Fiction can provide all kinds of learning experiences, but horror is the only fiction genre specifically created to consistently and intentionally elicit fear throughout a narrative. Horror films can trigger all sorts of physiological responses, from shivering and screaming to having your hair stand on end. At the same time, psychologically, they deliver a wide range of emotions, such as excitement, anticipation, anxiety, fear, empathy, and disgust. The resolution delivers neurochemical rewards from relief and closure. This emotional rollercoaster is the basis of its appeal.

Squid Games definitely creates an emotional journey. It also capitalizes on the cognitive dissonance of using children’s games to create mini-mystery arcs within the larger story. The symbolic innocence and vulnerability of childhood used to perpetrate violence amplify the horror and sense of powerlessness while keeping our curiosity peaked.

Squid Games Powered by Social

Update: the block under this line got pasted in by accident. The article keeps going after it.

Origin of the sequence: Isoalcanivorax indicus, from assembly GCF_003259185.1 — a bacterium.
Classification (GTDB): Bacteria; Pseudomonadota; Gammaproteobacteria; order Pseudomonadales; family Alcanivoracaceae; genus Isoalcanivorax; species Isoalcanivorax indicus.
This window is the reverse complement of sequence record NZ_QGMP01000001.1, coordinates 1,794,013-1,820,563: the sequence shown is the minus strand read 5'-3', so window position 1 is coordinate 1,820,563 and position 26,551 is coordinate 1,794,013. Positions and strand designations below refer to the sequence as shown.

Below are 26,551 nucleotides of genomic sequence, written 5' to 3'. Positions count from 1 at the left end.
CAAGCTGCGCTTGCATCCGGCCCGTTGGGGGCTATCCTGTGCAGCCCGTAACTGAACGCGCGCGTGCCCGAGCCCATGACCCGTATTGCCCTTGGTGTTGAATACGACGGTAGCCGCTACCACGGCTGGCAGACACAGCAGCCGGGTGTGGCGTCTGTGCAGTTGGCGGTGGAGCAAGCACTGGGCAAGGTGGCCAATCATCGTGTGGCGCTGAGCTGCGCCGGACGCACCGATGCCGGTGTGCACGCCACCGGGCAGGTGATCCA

Squid Games has added attraction because of the way it blew up on social. Each of the games already resembled viral challenges — something that wasn’t lost on thousands of TikTok and Instagram users that have memeified Squid Games across social media platforms. Squid Games memes are so plentiful that multiple sites have ranked their favorites, and the game designer Ubisoft has joined in the meme game.

There are probably rooms full of creatives trying to figure out if their brands and campaigns can take advantage of the Squid Games lift or if it will backfire. However, the amount of social traction means that many people will watch all or some of it to satisfy their curiosity and avoid FOMO. There is social capital in knowing what’s trending in pop culture.

Should Kids Watch Squid Games?